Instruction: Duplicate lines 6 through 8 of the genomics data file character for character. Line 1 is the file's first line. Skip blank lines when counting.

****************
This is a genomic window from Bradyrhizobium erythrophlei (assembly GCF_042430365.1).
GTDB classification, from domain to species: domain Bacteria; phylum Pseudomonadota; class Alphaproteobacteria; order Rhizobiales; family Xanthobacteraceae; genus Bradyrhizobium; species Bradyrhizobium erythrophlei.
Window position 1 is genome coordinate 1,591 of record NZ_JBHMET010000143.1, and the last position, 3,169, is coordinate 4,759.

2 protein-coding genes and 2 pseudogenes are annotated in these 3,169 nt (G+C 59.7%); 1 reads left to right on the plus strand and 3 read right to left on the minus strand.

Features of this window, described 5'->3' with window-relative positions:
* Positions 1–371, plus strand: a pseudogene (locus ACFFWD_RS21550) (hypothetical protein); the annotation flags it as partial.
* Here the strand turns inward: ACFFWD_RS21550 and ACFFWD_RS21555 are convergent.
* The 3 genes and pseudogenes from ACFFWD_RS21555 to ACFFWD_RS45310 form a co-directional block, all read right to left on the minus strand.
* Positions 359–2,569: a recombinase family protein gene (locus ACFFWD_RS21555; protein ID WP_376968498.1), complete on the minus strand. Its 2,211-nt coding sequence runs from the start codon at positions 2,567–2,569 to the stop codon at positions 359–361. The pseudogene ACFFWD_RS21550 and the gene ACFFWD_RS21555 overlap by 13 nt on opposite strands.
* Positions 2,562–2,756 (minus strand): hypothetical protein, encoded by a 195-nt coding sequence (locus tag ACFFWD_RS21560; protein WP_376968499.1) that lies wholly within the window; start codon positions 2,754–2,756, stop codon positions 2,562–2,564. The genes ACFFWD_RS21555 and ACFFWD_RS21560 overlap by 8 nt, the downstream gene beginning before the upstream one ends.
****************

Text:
* Positions 1–371, plus strand: a pseudogene (locus ACFFWD_RS21550) (hypothetical protein); the annotation flags it as partial.
* Here the strand turns inward: ACFFWD_RS21550 and ACFFWD_RS21555 are convergent.
* The 3 genes and pseudogenes from ACFFWD_RS21555 to ACFFWD_RS45310 form a co-directional block, all read right to left on the minus strand.